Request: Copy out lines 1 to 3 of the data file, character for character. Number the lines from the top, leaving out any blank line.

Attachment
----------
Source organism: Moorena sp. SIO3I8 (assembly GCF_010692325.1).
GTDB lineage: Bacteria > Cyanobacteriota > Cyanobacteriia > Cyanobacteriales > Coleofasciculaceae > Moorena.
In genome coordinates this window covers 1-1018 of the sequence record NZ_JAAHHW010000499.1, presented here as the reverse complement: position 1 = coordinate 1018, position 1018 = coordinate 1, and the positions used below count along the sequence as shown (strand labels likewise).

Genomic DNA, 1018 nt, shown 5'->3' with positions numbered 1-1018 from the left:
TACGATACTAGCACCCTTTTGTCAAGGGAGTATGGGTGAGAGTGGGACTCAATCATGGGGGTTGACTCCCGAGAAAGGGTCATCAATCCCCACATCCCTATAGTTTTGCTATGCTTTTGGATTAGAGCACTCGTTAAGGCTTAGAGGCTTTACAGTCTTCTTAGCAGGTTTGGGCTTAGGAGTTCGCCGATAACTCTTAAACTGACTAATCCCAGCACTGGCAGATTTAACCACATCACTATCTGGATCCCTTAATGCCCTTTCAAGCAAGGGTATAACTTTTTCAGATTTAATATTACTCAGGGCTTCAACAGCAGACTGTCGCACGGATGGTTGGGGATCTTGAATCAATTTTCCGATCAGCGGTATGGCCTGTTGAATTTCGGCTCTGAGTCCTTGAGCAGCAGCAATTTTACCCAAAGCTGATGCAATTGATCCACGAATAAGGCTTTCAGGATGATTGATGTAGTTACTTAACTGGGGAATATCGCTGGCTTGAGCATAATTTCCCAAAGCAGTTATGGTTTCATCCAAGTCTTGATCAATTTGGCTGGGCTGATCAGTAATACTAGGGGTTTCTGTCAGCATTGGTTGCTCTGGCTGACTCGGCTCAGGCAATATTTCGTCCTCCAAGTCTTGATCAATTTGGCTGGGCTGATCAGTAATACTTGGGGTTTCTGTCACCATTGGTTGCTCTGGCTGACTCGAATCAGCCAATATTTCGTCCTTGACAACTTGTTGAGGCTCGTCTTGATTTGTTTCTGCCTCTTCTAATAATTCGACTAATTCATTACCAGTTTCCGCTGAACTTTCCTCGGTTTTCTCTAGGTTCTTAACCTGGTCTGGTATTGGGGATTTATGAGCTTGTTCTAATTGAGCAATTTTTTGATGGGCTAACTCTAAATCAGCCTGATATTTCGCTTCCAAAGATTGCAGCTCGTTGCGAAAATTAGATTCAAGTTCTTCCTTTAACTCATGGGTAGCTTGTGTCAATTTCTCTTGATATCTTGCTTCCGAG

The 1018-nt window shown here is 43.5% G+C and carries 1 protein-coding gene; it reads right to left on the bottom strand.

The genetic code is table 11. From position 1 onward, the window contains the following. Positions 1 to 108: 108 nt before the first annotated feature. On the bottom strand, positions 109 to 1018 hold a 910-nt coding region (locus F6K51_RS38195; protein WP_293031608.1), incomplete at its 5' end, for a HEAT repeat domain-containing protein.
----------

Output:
Source organism: Moorena sp. SIO3I8 (assembly GCF_010692325.1).
GTDB lineage: Bacteria > Cyanobacteriota > Cyanobacteriia > Cyanobacteriales > Coleofasciculaceae > Moorena.
In genome coordinates this window covers 1-1018 of the sequence record NZ_JAAHHW010000499.1, presented here as the reverse complement: position 1 = coordinate 1018, position 1018 = coordinate 1, and the positions used below count along the sequence as shown (strand labels likewise).